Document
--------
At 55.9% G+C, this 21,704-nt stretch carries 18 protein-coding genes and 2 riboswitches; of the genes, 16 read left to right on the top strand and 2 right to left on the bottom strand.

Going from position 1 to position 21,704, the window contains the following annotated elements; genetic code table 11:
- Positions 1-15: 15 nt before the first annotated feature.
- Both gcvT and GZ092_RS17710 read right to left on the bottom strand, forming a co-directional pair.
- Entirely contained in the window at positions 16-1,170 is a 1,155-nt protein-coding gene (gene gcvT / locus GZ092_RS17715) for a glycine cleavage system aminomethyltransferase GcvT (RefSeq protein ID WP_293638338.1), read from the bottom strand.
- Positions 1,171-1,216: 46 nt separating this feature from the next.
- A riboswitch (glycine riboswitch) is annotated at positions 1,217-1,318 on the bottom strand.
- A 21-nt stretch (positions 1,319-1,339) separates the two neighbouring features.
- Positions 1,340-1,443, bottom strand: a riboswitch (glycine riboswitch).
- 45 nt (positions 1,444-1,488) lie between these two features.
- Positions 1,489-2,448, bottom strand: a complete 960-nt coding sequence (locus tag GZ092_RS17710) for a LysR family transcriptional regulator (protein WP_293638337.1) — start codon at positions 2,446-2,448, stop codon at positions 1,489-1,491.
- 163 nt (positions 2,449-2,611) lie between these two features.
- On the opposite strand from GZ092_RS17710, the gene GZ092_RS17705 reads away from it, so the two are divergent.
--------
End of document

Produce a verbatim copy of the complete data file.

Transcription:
At 55.9% G+C, this 21,704-nt stretch carries 18 protein-coding genes and 2 riboswitches; of the genes, 16 read left to right on the top strand and 2 right to left on the bottom strand.

Going from position 1 to position 21,704, the window contains the following annotated elements; genetic code table 11:
- Positions 1-15: 15 nt before the first annotated feature.
- Both gcvT and GZ092_RS17710 read right to left on the bottom strand, forming a co-directional pair.
- Entirely contained in the window at positions 16-1,170 is a 1,155-nt protein-coding gene (gene gcvT / locus GZ092_RS17715) for a glycine cleavage system aminomethyltransferase GcvT (RefSeq protein ID WP_293638338.1), read from the bottom strand.
- Positions 1,171-1,216: 46 nt separating this feature from the next.
- A riboswitch (glycine riboswitch) is annotated at positions 1,217-1,318 on the bottom strand.
- A 21-nt stretch (positions 1,319-1,339) separates the two neighbouring features.
- Positions 1,340-1,443, bottom strand: a riboswitch (glycine riboswitch).
- 45 nt (positions 1,444-1,488) lie between these two features.
- Positions 1,489-2,448, bottom strand: a complete 960-nt coding sequence (locus tag GZ092_RS17710) for a LysR family transcriptional regulator (protein WP_293638337.1) — start codon at positions 2,446-2,448, stop codon at positions 1,489-1,491.
- 163 nt (positions 2,449-2,611) lie between these two features.
- On the opposite strand from GZ092_RS17710, the gene GZ092_RS17705 reads away from it, so the two are divergent.